I grew up in Washington, D.C., in a country of laws. Trying to intimidate the police there would have been as foolish and futile as it was dangerous. But here (and elsewhere in sub-Saharan Africa), I often found I needed to bluster and blandish to get past obstructive men of the state. There was at times no other way to get by. In the end I begrudgingly sympathized with these fellows, who were, especially in the Congo, usually ill-paid (or not paid), badly trained and worse equipped, and stationed far from home. Their country’s violent past had shaped them, their poverty disposed them to corruption.

The rarity of foreign tourists made them suspicious of all outsiders, especially mondeles, who had a history of showing up hunting for diamonds or gold, and who thus were presumed to carry booty that might justifiably, in some eyes at least, go to whomever was strong enough to seize it. Anyway, few Congolese could imagine that an American would arrive in their conflict-plagued land wanting only to sail a canoe down a river—even a mighty river like the Congo, whose singular, savage beauty fails to impress those who know it only as a means of scant livelihood (fishing, mostly) or a watery highway for rebel troops. But if I felt foolish acting the part of a swaggering grandee, I consoled myself remembering that I had done nothing wrong and was in fact protecting those (Eric and Jean Robin, in this case) working for me.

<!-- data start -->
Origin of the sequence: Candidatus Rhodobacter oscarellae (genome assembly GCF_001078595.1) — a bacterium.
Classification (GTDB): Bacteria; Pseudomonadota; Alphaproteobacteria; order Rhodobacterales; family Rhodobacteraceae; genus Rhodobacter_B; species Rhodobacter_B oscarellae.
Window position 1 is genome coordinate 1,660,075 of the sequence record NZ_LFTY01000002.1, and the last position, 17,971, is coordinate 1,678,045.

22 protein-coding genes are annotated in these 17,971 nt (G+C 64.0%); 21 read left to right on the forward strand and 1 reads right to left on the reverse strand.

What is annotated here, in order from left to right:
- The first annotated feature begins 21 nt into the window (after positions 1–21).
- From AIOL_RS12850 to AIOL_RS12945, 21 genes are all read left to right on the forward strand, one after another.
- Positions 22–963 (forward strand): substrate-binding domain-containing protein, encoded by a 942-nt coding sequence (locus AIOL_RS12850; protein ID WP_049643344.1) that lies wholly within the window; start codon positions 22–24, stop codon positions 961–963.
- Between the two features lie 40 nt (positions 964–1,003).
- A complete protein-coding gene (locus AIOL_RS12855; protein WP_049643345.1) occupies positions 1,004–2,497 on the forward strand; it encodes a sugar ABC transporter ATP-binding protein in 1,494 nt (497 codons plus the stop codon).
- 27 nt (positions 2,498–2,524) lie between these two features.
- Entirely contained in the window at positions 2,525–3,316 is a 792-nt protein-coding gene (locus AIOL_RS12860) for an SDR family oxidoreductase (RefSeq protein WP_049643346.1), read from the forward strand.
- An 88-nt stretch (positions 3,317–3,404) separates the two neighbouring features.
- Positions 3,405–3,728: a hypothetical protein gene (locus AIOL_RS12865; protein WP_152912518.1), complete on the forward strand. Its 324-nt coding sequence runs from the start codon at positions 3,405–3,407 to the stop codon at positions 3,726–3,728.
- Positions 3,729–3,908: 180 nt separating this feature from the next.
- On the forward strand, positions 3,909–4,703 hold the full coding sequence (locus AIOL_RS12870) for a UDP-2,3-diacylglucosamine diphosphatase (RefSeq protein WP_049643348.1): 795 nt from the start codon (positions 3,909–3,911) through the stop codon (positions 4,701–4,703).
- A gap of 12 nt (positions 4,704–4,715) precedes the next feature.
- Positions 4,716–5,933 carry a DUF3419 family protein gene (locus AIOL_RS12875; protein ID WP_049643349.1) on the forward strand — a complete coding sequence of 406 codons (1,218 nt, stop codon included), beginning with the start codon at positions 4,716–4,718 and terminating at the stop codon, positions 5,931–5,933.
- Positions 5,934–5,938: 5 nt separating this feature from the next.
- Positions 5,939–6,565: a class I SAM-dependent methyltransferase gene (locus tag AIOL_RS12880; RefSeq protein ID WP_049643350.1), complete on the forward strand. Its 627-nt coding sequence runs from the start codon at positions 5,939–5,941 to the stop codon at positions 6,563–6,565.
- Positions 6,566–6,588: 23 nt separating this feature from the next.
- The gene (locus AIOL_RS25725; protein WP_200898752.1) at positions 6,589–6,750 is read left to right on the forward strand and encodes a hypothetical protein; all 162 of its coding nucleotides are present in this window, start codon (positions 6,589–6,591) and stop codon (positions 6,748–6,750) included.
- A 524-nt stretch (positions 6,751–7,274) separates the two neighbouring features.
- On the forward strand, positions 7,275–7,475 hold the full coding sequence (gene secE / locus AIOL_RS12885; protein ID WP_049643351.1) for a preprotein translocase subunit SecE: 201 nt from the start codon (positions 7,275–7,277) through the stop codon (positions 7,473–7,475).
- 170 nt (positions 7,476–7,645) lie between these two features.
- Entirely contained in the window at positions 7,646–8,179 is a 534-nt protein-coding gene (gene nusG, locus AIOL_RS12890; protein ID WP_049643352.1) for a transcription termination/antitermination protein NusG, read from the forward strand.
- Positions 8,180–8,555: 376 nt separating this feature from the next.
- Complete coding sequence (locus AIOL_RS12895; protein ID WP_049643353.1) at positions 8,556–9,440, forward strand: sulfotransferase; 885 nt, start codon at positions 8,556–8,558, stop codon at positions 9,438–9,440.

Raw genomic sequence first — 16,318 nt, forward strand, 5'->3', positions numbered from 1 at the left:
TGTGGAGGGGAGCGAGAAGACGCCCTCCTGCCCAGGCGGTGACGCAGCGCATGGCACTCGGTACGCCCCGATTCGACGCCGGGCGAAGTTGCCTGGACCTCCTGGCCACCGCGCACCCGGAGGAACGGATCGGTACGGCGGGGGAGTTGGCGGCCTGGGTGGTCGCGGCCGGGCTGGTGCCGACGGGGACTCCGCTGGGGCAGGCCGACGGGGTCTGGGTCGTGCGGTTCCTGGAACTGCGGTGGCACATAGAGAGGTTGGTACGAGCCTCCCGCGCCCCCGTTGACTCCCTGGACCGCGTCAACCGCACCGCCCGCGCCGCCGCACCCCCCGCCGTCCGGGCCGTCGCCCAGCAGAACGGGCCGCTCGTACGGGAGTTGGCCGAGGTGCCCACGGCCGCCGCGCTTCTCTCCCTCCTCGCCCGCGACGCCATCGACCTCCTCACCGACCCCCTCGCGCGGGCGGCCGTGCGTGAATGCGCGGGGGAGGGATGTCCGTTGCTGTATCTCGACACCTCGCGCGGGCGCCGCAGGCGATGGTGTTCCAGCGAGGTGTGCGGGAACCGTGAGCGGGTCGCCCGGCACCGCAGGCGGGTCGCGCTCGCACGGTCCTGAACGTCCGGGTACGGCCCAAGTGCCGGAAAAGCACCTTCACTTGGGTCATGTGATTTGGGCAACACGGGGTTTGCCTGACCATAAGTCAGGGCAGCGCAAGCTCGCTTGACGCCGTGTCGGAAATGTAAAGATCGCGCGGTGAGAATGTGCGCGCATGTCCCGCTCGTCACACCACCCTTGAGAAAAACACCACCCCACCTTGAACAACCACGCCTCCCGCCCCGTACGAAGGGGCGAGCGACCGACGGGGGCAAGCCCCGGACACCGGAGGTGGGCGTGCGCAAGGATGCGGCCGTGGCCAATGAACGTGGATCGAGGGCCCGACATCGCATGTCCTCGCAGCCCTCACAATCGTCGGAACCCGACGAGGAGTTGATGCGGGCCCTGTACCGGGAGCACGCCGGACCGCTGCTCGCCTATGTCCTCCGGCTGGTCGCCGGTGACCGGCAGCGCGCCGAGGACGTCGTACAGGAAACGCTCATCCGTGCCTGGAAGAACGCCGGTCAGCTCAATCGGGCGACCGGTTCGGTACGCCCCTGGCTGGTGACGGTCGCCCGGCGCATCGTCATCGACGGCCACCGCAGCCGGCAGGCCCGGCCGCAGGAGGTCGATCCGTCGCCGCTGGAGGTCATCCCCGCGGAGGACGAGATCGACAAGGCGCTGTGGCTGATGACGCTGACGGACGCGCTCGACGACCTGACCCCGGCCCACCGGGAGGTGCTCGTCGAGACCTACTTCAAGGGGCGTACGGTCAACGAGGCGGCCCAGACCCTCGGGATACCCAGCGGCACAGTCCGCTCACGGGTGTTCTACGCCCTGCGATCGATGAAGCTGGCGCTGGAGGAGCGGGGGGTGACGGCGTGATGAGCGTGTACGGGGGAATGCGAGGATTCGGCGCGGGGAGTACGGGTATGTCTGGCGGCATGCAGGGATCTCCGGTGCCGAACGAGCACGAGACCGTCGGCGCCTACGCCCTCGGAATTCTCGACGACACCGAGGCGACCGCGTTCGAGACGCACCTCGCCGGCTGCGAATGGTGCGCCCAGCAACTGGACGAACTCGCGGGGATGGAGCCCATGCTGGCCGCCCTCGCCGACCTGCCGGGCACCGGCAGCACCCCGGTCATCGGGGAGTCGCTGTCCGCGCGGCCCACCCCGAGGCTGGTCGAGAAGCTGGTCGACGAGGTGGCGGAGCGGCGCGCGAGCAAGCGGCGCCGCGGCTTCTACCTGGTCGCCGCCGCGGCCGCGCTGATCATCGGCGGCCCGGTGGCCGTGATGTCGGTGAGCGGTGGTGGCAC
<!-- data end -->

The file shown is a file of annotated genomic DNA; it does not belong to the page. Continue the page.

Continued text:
We finished our lunch, repacked our canoe, and paddled back out into the currents. We stopped in Mantu Yangombe, an hour’s travel downriver, and reported to the police officer there. (Why tempt fate? I decided.) He took Eric aside and quietly asked for a bribe of 6,000 Congolese francs (about $10), but settled for a beer I bought him from a shoreside vendor.

We pressed on. The sky cleared. Just before the sun’s blood-red death and night’s sudden fall (there is no evening in equatorial climes), where Malebo Pool’s swishing turquoise waters flowed like liquid silk, we pulled up to a sandbar and set up camp, with the 47-story Nabémba tower, Brazzaville’s skyscraper, rising over the palms some miles downstream. The next morning, we decamped and paddled the last stretch of our journey to dock beneath the tower, debarking into a waiting throng of reporters, TV cameramen and embassy officials. All hard feelings were forgotten.

Jeffrey Tayler is a contributing editor for The Atlantic and the author of six books, including River of No Reprieve: Descending Siberia's Waterway of Exile, Death, and Destiny. His latest is Murderers in Mausoleums. His second book "Facing the Congo" ranked No. 28 on World Hum's Top 30 Travel Books of all time. He was the subject of a World Hum interview.

1 Comment for Face-Off on the Congo

Mark H 07.03.09 | 3:28 AM ET

What a great tragedy that this majestic and naturally stunning country has come to this. I feel priveleged that I had a chance to take the famed river boat up the Congo River in 1991 as that would seem a forlorn hope today. Great story.